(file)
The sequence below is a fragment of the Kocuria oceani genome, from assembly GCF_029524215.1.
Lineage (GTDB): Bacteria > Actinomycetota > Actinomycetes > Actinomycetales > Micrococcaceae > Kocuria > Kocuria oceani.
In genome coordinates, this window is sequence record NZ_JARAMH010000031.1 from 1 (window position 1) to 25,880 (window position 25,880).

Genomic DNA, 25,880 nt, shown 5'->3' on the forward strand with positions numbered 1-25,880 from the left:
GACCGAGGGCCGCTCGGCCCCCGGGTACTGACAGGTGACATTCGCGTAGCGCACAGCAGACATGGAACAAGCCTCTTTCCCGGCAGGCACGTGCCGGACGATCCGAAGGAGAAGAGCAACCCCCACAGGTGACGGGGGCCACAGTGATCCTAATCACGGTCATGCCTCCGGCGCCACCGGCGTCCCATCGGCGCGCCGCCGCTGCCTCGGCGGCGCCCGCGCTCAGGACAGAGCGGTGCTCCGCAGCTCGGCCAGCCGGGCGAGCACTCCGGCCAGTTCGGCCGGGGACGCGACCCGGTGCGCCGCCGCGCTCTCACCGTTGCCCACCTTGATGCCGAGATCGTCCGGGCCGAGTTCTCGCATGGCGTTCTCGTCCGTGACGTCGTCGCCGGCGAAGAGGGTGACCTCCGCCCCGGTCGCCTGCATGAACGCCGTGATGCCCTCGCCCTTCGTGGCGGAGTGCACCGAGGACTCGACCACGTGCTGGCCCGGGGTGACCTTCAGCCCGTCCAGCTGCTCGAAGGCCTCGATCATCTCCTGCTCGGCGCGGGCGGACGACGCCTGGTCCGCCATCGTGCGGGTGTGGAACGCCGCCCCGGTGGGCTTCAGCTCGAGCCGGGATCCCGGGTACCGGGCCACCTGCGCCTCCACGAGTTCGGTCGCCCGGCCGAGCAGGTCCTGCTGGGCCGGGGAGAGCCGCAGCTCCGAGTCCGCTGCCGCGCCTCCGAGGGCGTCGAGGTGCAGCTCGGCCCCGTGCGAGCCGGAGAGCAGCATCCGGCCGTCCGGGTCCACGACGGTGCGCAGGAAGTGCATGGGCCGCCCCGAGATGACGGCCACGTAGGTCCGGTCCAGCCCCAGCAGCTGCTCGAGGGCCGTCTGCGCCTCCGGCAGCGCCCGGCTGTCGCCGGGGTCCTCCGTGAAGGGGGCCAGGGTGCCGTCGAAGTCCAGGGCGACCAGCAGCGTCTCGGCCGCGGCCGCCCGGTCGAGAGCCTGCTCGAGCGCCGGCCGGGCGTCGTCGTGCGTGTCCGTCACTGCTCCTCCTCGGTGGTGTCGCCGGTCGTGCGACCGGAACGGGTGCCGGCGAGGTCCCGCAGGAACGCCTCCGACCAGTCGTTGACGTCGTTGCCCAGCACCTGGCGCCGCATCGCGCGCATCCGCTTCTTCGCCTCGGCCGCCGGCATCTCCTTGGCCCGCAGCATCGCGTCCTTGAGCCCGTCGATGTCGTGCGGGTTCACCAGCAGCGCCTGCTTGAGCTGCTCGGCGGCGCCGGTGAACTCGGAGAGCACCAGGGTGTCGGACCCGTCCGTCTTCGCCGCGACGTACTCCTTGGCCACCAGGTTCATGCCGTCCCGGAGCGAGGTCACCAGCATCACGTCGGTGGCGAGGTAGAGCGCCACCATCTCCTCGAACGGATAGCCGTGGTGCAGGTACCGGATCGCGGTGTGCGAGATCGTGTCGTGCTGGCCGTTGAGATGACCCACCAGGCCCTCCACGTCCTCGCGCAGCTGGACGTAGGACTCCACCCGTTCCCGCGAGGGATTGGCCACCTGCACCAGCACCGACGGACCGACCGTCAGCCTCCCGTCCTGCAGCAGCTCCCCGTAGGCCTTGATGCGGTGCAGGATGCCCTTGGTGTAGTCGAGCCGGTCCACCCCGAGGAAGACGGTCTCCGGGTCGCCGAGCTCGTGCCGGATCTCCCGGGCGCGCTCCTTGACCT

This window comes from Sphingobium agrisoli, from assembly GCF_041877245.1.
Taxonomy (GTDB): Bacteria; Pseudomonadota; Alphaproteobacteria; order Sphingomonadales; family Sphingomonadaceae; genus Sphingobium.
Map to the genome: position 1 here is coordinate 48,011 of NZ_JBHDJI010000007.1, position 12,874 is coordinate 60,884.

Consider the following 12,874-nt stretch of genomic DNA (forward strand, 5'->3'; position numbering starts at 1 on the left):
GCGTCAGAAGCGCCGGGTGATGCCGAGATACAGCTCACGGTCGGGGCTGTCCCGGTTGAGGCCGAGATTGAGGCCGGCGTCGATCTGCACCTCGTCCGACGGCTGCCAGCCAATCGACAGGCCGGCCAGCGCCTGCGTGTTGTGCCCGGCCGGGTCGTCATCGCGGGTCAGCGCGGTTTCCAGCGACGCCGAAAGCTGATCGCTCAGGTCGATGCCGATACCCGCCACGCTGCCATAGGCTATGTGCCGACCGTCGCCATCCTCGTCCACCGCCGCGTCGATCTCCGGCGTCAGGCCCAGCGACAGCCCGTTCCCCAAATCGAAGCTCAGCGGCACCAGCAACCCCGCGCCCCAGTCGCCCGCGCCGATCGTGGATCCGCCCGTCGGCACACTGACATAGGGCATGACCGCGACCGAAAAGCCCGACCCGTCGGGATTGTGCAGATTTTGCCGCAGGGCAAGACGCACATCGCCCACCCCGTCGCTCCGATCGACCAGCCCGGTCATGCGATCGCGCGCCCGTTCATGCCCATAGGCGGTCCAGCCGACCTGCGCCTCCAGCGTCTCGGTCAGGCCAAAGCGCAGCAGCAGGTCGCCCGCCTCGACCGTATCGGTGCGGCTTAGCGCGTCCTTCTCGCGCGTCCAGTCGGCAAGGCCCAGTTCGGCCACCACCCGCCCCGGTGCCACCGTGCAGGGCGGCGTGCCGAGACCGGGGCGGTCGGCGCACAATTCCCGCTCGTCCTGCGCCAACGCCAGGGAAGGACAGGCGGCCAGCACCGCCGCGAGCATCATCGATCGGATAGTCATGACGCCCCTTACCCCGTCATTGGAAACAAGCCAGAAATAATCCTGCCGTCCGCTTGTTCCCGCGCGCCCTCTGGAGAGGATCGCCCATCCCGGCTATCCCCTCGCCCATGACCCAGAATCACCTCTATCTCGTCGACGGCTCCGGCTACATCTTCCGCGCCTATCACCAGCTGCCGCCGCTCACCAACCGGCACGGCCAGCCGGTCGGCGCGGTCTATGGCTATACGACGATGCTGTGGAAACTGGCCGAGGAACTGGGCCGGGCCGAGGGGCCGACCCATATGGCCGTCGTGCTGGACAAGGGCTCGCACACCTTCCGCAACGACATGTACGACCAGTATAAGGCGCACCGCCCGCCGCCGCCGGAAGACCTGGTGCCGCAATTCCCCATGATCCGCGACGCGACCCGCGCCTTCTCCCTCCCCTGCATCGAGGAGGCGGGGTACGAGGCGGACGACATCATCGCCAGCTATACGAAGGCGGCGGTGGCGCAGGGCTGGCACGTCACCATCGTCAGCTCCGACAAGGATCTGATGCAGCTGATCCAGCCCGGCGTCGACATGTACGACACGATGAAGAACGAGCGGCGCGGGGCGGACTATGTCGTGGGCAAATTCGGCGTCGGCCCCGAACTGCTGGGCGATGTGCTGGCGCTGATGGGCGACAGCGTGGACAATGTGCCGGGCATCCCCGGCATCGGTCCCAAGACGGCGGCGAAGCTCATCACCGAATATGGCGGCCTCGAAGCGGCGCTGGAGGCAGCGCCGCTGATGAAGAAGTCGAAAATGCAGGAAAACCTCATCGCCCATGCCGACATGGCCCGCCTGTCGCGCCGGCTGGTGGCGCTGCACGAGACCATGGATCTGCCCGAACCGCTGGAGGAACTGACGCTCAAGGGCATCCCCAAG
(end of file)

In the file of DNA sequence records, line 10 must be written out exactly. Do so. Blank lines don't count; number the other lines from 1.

GCGTCAGAAGCGCCGGGTGATGCCGAGATACAGCTCACGGTCGGGGCTGTCCCGGTTGAGGCCGAGATTGAGGCCGGCGTCGATCTGCACCTCGTCCGACGGCTGCCAGCCAATCGACAGGCCGGCCAGCGCCTGCGTGTTGTGCCCGGCCGGGTCGTCATCGCGGGTCAGCGCGGTTTCCAGCGACGCCGAAAGCTGATCGCTCAGGTCGATGCCGATACCCGCCACGCTGCCATAGGCTATGTGCCGACCGTCGCCATCCTCGTCCACCGCCGCGTCGATCTCCGGCGTCAGGCCCAGCGACAGCCCGTTCCCCAAATCGAAGCTCAGCGGCACCAGCAACCCCGCGCCCCAGTCGCCCGCGCCGATCGTGGATCCGCCCGTCGGCACACTGACATAGGGCATGACCGCGACCGAAAAGCCCGACCCGTCGGGATTGTGCAGATTTTGCCGCAGGGCAAGACGCACATCGCCCACCCCGTCGCTCCGATCGACCAGCCCGGTCATGCGATCGCGCGCCCGTTCATGCCCATAGGCGGTCCAGCCGACCTGCGCCTCCAGCGTCTCGGTCAGGCCAAAGCGCAGCAGCAGGTCGCCCGCCTCGACCGTATCGGTGCGGCTTAGCGCGTCCTTCTCGCGCGTCCAGTCGGCAAGGCCCAGTTCGGCCACCACCCGCCCCGGTGCCACCGTGCAGGGCGGCGTGCCGAGACCGGGGCGGTCGGCGCACAATTCCCGCTCGTCCTGCGCCAACGCCAGGGAAGGACAGGCGGCCAGCACCGCCGCGAGCATCATCGATCGGATAGTCATGACGCCCCTTACCCCGTCATTGGAAACAAGCCAGAAATAATCCTGCCGTCCGCTTGTTCCCGCGCGCCCTCTGGAGAGGATCGCCCATCCCGGCTATCCCCTCGCCCATGACCCAGAATCACCTCTATCTCGTCGACGGCTCCGGCTACATCTTCCGCGCCTATCACCAGCTGCCGCCGCTCACCAACCGGCACGGCCAGCCGGTCGGCGCGGTCTATGGCTATACGACGATGCTGTGGAAACTGGCCGAGGAACTGGGCCGGGCCGAGGGGCCGACCCATATGGCCGTCGTGCTGGACAAGGGCTCGCACACCTTCCGCAACGACATGTACGACCAGTATAAGGCGCACCGCCCGCCGCCGCCGGAAGACCTGGTGCCGCAATTCCCCATGATCCGCGACGCGACCCGCGCCTTCTCCCTCCCCTGCATCGAGGAGGCGGGGTACGAGGCGGACGACATCATCGCCAGCTATACGAAGGCGGCGGTGGCGCAGGGCTGGCACGTCACCATCGTCAGCTCCGACAAGGATCTGATGCAGCTGATCCAGCCCGGCGTCGACATGTACGACACGATGAAGAACGAGCGGCGCGGGGCGGACTATGTCGTGGGCAAATTCGGCGTCGGCCCCGAACTGCTGGGCGATGTGCTGGCGCTGATGGGCGACAGCGTGGACAATGTGCCGGGCATCCCCGGCATCGGTCCCAAGACGGCGGCGAAGCTCATCACCGAATATGGCGGCCTCGAAGCGGCGCTGGAGGCAGCGCCGCTGATGAAGAAGTCGAAAATGCAGGAAAACCTCATCGCCCATGCCGACATGGCCCGCCTGTCGCGCCGGCTGGTGGCGCTGCACGAGACCATGGATCTGCCCGAACCGCTGGAGGAACTGACGCTCAAGGGCATCCCCAAG